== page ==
Seven of the ladder trucks in the D.C. fire department’s fleet have failed inspection and have been taken out of service.
In a statement issued Sunday night the department said seven of 17 ladder trucks, or more than 40 per cent, were found to have rust at the base of the ladder support. The department said the seven “will not return” to service “until the issues affecting them are resolved.”
Most departments have regular inspection programs in which the possibility exists that any given piece of apparatus might be found wanting. However, the removal from service of so large a proportion of any category of equipment appeared to be unusual.
Ladder trucks are major fire department resources in combating high rise fires and making rescues from upper levels of buildings.
A major part of the image of urban firefighting involves high-rise residents being taken out of the windows of burning building and down the trucks’ ladders to safety.
It was not immediately clear last night how often the trucks are actually deployed in the District, or the total number of calls on which they are sent.
Also unclear was how frequently the trucks have been inspected, or how the corrosion occurred. Details on the age of the equipment and other aspects of their maintenance history were not immediately available.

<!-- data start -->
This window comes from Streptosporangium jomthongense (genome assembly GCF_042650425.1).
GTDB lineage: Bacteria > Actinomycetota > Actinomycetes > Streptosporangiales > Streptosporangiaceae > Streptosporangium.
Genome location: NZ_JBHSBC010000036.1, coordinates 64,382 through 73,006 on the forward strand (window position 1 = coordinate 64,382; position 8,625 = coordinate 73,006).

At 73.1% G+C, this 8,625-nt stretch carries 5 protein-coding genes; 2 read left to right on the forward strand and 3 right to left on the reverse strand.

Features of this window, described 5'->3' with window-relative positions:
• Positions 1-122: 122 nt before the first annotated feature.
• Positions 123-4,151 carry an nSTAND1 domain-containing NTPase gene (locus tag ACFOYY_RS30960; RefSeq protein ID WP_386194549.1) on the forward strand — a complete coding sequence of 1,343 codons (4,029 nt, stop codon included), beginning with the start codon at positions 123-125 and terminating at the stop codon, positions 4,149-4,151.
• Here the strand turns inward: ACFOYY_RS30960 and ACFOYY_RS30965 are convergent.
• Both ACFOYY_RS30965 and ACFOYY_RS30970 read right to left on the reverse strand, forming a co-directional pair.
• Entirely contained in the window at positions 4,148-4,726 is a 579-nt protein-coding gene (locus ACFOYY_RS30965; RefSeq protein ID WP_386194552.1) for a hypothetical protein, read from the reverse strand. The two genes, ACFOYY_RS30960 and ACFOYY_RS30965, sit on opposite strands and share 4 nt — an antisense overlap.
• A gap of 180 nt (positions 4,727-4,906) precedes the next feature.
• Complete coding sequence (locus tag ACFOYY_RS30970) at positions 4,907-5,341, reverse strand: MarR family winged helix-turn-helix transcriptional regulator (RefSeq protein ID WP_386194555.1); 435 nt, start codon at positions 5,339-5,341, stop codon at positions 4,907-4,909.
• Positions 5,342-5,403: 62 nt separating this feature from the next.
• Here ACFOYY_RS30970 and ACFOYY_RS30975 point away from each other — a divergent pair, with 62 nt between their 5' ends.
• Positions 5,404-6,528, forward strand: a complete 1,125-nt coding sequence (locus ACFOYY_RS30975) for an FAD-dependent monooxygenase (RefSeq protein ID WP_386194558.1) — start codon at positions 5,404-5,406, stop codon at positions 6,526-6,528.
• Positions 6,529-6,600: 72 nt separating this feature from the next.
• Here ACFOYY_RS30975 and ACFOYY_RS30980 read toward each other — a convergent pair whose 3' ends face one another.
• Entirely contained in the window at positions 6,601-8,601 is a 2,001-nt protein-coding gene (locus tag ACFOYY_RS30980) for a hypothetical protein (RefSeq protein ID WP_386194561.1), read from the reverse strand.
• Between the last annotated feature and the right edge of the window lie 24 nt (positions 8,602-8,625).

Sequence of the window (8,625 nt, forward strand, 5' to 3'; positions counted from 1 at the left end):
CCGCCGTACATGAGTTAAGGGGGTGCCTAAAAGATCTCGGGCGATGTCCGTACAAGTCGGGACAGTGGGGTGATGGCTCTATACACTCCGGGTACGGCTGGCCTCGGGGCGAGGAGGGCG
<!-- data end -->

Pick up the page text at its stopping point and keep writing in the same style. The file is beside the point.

Inspections of the trucks “are part of a preventive maintenance plan for vehicles within our fleet,” said Interim DCFEMS Chief Eugene A. Jones. “It’s important that the vehicles our employees rely on when they respond to an emergency are safe.”
The ladders on the trucks can reach from 15 feet to 135 feet.
Those trucks that remain available will be rotated to various locations to provide coverage throughout the city, the fire department said.
The department said it would increase the staff assigned to the operational trucks to bolster efficiency.
In addition, the department said it would ask for help from neighboring jurisdictions when needed. It said Prince George’s and Montgomery counties have agreed to help.